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post #4 of 6 (permalink) Old 12-02-2016, 06:13 PM
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Have studied the glue joint cutters.
Have designed several. 2 of them in this picture.
Max T for your cutter =~1.0".
Minimum is ~5/8", because you need some shoulder.
********************************
If thickness varies the work will glue up but won't line
up, face-wise. So all the work in a panel should be of
equal thickness.
Would not use plywood with a glue-joint cutter.
*******************************************
Glue joint cutters are designed to joint and produce the
profile in one shot. So un-edged material can indeed and should be jointed on the router table with your glue-joint cutter!
*******************************************
If the sticks are of equal thickness then exact profile centering is not essential. The adjoining boards will require a depth of cut (z-axis) adjustment, however.
You can get 2 boards of unequal thickness to line up.
But if every stick in your panel is a different thickness: All bets are off.
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post #5 of 6 (permalink) Old 12-02-2016, 06:26 PM
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Quote:
Originally Posted by Cherryville Chuck View Post
1. 1 1/4 max. Even the tiniest little bit longer than that will leave a ridge.

2. Yes you will have to reset the bit. One of the downloadable bit catalogs had a section that showed how to set up their most difficult bits, I think it was either CMT or Amana. Basically you have to center the profile to the center of the board.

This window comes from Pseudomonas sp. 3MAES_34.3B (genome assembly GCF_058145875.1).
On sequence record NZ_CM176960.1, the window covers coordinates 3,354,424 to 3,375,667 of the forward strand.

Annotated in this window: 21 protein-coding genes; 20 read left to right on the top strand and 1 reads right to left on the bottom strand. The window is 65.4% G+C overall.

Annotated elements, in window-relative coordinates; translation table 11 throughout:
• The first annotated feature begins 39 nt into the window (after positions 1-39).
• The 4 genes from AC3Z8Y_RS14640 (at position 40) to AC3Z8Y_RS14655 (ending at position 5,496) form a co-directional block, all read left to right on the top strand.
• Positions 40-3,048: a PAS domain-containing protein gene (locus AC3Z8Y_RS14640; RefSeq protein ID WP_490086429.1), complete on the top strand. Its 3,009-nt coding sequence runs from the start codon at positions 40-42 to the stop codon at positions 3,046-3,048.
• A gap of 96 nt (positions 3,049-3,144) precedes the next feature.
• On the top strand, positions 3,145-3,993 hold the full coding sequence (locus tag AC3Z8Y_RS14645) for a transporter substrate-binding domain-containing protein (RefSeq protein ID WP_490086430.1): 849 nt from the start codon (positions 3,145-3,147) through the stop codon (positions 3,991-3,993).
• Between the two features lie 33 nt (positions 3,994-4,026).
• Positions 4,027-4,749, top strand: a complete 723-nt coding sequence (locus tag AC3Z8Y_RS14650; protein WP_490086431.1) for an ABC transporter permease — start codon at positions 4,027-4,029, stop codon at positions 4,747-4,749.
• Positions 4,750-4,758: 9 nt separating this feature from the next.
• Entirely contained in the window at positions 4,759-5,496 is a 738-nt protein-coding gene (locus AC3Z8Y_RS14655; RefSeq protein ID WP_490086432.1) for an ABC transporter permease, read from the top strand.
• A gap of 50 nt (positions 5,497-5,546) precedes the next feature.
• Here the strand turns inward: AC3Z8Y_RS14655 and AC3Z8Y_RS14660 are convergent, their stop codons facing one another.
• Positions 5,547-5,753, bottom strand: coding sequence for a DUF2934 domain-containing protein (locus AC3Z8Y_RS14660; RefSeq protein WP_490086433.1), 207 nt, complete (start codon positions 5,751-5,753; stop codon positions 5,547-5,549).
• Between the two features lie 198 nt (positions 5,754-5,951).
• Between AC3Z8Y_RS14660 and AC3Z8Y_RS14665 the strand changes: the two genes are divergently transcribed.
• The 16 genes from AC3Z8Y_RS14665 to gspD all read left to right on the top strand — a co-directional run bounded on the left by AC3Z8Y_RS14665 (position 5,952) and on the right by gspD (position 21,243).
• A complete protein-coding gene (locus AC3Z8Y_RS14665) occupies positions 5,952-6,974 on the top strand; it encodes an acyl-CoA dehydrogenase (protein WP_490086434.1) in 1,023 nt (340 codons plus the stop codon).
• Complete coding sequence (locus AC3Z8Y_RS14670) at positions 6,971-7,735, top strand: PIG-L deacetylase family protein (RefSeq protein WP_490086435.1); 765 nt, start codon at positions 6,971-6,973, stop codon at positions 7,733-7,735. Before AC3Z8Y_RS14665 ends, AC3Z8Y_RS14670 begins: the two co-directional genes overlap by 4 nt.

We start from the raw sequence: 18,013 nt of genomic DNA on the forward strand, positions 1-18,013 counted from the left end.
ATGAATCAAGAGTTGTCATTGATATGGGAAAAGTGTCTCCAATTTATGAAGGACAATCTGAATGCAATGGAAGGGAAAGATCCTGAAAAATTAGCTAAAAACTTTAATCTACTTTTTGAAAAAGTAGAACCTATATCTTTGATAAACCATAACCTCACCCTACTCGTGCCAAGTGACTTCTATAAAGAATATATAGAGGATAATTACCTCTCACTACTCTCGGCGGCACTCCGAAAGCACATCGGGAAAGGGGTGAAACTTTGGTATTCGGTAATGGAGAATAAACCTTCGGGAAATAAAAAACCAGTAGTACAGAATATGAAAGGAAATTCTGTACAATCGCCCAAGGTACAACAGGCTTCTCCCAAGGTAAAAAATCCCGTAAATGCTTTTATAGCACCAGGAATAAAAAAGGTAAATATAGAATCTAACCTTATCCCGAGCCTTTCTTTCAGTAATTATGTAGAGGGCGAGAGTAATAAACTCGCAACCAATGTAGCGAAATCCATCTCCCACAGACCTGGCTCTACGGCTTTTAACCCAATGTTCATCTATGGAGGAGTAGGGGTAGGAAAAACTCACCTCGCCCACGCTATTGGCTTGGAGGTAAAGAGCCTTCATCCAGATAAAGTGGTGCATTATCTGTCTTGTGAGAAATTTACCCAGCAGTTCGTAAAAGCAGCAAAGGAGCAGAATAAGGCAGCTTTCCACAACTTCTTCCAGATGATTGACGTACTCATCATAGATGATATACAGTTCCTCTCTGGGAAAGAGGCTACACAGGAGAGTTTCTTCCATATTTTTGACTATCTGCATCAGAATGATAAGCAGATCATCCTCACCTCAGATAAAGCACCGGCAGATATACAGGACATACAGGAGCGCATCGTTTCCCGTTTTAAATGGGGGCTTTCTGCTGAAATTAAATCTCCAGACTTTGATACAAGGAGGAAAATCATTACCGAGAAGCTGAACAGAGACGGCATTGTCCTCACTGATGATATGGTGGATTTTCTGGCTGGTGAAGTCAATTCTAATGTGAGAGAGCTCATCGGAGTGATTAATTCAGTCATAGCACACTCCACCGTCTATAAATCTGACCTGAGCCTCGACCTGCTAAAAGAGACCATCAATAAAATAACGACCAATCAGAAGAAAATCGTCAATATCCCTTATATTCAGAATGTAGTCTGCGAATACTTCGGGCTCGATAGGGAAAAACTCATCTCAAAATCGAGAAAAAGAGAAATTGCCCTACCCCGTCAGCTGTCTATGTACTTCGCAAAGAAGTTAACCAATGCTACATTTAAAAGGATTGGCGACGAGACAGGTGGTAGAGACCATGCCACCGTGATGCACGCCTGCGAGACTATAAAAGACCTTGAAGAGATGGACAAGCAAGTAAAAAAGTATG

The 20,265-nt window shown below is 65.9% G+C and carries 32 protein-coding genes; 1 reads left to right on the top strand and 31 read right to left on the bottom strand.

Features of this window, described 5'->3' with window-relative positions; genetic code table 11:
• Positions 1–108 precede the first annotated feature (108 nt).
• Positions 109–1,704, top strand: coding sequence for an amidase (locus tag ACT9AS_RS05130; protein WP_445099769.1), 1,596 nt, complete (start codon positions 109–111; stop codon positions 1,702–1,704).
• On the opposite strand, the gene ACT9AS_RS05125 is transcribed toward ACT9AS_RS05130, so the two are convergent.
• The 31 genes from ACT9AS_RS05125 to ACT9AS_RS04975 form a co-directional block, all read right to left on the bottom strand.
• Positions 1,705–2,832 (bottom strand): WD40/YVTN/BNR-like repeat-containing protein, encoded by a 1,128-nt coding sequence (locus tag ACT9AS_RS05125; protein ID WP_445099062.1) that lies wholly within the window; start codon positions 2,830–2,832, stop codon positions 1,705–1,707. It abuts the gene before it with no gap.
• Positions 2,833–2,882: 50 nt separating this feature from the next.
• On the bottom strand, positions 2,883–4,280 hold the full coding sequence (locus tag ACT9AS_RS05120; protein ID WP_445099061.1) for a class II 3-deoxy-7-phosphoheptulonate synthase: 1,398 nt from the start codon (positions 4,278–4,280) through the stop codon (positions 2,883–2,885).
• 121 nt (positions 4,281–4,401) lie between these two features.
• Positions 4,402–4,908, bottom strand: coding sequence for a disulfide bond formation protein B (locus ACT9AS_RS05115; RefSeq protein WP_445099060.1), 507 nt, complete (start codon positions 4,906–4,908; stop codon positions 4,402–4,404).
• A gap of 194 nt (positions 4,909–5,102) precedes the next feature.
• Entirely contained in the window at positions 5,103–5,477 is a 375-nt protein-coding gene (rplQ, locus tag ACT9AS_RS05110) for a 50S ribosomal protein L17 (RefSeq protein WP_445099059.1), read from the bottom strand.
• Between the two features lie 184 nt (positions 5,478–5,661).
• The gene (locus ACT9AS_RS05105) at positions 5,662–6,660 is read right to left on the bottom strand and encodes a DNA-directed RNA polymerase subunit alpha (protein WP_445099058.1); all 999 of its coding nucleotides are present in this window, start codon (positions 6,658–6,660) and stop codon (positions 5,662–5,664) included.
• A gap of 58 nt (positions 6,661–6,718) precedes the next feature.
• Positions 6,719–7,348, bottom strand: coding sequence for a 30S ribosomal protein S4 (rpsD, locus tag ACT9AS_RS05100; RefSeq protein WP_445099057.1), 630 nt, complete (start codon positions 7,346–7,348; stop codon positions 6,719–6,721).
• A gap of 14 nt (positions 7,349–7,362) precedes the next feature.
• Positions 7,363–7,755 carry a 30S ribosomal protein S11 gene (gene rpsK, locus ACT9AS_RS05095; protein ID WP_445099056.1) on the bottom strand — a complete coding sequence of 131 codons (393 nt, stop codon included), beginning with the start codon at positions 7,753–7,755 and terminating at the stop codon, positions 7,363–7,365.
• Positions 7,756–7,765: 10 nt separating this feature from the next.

3. Yes that's a problem. It won't be much if the boards are close but there will probably be some variations.

Stick and I and a few others prefer to use splines instead of making glue joints. Glue joints use up some of the wood in making the profile, splines don't. Splines do just as well in lining up the board. One side is always flat as long as you fit the boards together so that the face that was down against the table or against the table saw fence during the milling of the grooves is on the same side for every board. The grooves can be milled on the TS and is much faster than using a router. The joint is at least as strong and likely stronger as long as the grain in the spline is crossways to the joint. Thin ply works very well for splines and it's cheap and easy.
I totally agree with Chuck. Using splines is a whole lot easier, cost way less, and will add years to your life.
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post #6 of 6 (permalink) Old 12-02-2016, 06:32 PM
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I use biscuits when its a small job. But Reversible glue bit is a my preferred method. Murphy's law applies whenever I route a biscuit joined piece Guarantee I will hit it. With the glue joint bit I think it looks good when your profile cuts through on a raised panel or table edge What we do in wood is like adult underwear It just "Depends"